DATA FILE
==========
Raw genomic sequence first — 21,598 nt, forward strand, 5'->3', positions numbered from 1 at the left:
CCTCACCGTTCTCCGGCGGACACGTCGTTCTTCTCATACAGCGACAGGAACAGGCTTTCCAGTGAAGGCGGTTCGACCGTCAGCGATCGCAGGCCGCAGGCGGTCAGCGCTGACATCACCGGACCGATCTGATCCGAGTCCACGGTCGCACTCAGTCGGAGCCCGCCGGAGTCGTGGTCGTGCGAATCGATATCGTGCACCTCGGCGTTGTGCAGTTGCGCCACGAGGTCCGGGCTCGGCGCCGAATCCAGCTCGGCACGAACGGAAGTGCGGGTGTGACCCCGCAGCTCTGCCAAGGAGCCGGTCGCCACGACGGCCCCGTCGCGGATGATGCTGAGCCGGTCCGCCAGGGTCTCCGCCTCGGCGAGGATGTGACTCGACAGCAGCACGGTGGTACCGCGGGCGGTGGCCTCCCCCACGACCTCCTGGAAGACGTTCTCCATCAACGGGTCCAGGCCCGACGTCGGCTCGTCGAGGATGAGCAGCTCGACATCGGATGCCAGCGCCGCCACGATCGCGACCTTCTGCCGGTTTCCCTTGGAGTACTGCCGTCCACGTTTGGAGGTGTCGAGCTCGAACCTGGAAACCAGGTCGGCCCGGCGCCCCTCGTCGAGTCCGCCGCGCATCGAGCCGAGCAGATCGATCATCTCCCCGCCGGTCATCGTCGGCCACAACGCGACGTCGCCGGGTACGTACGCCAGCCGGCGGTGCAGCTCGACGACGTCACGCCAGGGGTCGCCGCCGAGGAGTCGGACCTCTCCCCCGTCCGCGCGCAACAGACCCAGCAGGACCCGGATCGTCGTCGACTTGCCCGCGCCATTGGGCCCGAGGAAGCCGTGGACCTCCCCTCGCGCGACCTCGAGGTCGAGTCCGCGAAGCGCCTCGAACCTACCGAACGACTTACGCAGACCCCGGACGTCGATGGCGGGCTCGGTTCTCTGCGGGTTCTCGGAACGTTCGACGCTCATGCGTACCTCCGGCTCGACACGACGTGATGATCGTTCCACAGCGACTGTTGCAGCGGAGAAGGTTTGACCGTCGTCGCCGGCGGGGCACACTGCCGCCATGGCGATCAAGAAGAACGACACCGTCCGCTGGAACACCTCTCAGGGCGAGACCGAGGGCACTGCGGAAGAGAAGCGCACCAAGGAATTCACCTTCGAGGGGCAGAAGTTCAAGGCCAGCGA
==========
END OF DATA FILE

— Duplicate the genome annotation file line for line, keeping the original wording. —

Raw genomic sequence first — 21,598 nt, forward strand, 5'->3', positions numbered from 1 at the left:
CCTCACCGTTCTCCGGCGGACACGTCGTTCTTCTCATACAGCGACAGGAACAGGCTTTCCAGTGAAGGCGGTTCGACCGTCAGCGATCGCAGGCCGCAGGCGGTCAGCGCTGACATCACCGGACCGATCTGATCCGAGTCCACGGTCGCACTCAGTCGGAGCCCGCCGGAGTCGTGGTCGTGCGAATCGATATCGTGCACCTCGGCGTTGTGCAGTTGCGCCACGAGGTCCGGGCTCGGCGCCGAATCCAGCTCGGCACGAACGGAAGTGCGGGTGTGACCCCGCAGCTCTGCCAAGGAGCCGGTCGCCACGACGGCCCCGTCGCGGATGATGCTGAGCCGGTCCGCCAGGGTCTCCGCCTCGGCGAGGATGTGACTCGACAGCAGCACGGTGGTACCGCGGGCGGTGGCCTCCCCCACGACCTCCTGGAAGACGTTCTCCATCAACGGGTCCAGGCCCGACGTCGGCTCGTCGAGGATGAGCAGCTCGACATCGGATGCCAGCGCCGCCACGATCGCGACCTTCTGCCGGTTTCCCTTGGAGTACTGCCGTCCACGTTTGGAGGTGTCGAGCTCGAACCTGGAAACCAGGTCGGCCCGGCGCCCCTCGTCGAGTCCGCCGCGCATCGAGCCGAGCAGATCGATCATCTCCCCGCCGGTCATCGTCGGCCACAACGCGACGTCGCCGGGTACGTACGCCAGCCGGCGGTGCAGCTCGACGACGTCACGCCAGGGGTCGCCGCCGAGGAGTCGGACCTCTCCCCCGTCCGCGCGCAACAGACCCAGCAGGACCCGGATCGTCGTCGACTTGCCCGCGCCATTGGGCCCGAGGAAGCCGTGGACCTCCCCTCGCGCGACCTCGAGGTCGAGTCCGCGAAGCGCCTCGAACCTACCGAACGACTTACGCAGACCCCGGACGTCGATGGCGGGCTCGGTTCTCTGCGGGTTCTCGGAACGTTCGACGCTCATGCGTACCTCCGGCTCGACACGACGTGATGATCGTTCCACAGCGACTGTTGCAGCGGAGAAGGTTTGACCGTCGTCGCCGGCGGGGCACACTGCCGCCATGGCGATCAAGAAGAACGACACCGTCCGCTGGAACACCTCTCAGGGCGAGACCGAGGGCACTGCGGAAGAGAAGCGCACCAAGGAATTCACCTTCGAGGGGCAGAAGTTCAAGGCCAGCGA